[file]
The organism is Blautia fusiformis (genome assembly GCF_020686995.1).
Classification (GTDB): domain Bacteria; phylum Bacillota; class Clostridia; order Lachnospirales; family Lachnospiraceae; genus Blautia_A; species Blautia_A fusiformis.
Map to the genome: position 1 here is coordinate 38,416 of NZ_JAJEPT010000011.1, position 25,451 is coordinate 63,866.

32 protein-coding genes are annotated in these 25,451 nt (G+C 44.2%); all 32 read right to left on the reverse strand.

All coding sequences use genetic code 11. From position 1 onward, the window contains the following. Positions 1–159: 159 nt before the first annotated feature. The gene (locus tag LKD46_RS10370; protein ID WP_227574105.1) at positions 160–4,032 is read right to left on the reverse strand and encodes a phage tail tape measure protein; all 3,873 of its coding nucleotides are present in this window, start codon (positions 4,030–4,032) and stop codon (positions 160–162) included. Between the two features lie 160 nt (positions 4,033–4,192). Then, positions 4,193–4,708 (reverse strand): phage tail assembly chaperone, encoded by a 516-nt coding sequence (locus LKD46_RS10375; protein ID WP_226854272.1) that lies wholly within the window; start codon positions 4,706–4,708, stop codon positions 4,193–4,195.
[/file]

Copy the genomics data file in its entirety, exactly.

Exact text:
The organism is Blautia fusiformis (genome assembly GCF_020686995.1).
Classification (GTDB): domain Bacteria; phylum Bacillota; class Clostridia; order Lachnospirales; family Lachnospiraceae; genus Blautia_A; species Blautia_A fusiformis.
Map to the genome: position 1 here is coordinate 38,416 of NZ_JAJEPT010000011.1, position 25,451 is coordinate 63,866.

32 protein-coding genes are annotated in these 25,451 nt (G+C 44.2%); all 32 read right to left on the reverse strand.

All coding sequences use genetic code 11. From position 1 onward, the window contains the following. Positions 1–159: 159 nt before the first annotated feature. The gene (locus tag LKD46_RS10370; protein ID WP_227574105.1) at positions 160–4,032 is read right to left on the reverse strand and encodes a phage tail tape measure protein; all 3,873 of its coding nucleotides are present in this window, start codon (positions 4,030–4,032) and stop codon (positions 160–162) included. Between the two features lie 160 nt (positions 4,033–4,192). Then, positions 4,193–4,708 (reverse strand): phage tail assembly chaperone, encoded by a 516-nt coding sequence (locus LKD46_RS10375; protein ID WP_226854272.1) that lies wholly within the window; start codon positions 4,706–4,708, stop codon positions 4,193–4,195.